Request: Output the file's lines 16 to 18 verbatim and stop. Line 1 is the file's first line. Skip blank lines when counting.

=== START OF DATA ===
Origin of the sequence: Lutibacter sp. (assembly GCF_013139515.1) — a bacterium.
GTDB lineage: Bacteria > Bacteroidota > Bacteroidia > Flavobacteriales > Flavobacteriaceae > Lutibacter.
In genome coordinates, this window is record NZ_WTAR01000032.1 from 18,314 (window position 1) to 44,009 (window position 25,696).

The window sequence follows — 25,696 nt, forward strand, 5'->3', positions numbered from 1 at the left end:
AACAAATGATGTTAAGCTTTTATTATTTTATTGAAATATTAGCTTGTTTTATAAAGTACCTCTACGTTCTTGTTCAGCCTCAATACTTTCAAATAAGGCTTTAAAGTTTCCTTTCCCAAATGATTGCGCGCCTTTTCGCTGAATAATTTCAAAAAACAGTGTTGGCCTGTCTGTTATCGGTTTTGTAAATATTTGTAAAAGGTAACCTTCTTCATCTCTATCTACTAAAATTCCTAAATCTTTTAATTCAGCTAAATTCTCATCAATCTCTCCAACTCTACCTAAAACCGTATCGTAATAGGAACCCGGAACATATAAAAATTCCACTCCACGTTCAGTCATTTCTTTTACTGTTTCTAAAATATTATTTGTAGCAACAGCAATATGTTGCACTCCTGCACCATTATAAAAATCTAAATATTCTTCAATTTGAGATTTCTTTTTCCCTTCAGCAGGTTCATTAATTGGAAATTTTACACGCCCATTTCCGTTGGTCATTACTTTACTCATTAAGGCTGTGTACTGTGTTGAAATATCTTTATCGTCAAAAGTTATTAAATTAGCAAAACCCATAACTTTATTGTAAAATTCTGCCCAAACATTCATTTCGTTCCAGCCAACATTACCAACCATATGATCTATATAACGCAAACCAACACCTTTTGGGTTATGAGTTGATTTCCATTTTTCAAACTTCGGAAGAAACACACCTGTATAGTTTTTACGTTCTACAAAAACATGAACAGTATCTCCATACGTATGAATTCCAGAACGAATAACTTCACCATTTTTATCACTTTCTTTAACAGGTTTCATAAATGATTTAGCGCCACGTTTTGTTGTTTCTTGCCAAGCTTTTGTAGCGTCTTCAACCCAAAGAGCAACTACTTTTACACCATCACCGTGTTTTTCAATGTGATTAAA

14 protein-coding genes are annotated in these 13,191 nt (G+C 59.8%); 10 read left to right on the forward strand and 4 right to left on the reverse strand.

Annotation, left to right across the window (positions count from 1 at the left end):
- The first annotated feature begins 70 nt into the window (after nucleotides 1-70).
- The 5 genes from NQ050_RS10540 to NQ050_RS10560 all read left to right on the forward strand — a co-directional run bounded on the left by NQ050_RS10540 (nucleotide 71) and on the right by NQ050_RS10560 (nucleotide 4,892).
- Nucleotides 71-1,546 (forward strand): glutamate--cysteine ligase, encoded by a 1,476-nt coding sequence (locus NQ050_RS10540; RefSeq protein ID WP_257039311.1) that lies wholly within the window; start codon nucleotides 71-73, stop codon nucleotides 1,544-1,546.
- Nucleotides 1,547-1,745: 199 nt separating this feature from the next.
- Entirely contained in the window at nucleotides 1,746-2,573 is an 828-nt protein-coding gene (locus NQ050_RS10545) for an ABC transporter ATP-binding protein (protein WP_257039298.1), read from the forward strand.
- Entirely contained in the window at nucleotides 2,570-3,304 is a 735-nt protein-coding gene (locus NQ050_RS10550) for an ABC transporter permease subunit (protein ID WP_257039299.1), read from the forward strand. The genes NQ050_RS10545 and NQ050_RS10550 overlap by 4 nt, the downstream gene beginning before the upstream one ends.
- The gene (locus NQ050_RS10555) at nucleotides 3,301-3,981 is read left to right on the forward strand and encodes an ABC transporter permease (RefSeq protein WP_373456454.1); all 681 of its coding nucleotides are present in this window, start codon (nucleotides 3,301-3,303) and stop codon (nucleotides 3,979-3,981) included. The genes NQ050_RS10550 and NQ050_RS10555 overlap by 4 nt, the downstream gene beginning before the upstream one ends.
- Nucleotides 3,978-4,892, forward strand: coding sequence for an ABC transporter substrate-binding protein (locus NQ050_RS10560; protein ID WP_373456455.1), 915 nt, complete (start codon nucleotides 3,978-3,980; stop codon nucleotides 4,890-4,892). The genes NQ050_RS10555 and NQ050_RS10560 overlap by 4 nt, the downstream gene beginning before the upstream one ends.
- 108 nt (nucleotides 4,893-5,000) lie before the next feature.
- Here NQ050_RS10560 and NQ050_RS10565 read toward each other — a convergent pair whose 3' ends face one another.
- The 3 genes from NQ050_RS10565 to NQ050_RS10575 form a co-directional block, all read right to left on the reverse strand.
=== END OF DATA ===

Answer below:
- 108 nt (nucleotides 4,893-5,000) lie before the next feature.
- Here NQ050_RS10560 and NQ050_RS10565 read toward each other — a convergent pair whose 3' ends face one another.
- The 3 genes from NQ050_RS10565 to NQ050_RS10575 form a co-directional block, all read right to left on the reverse strand.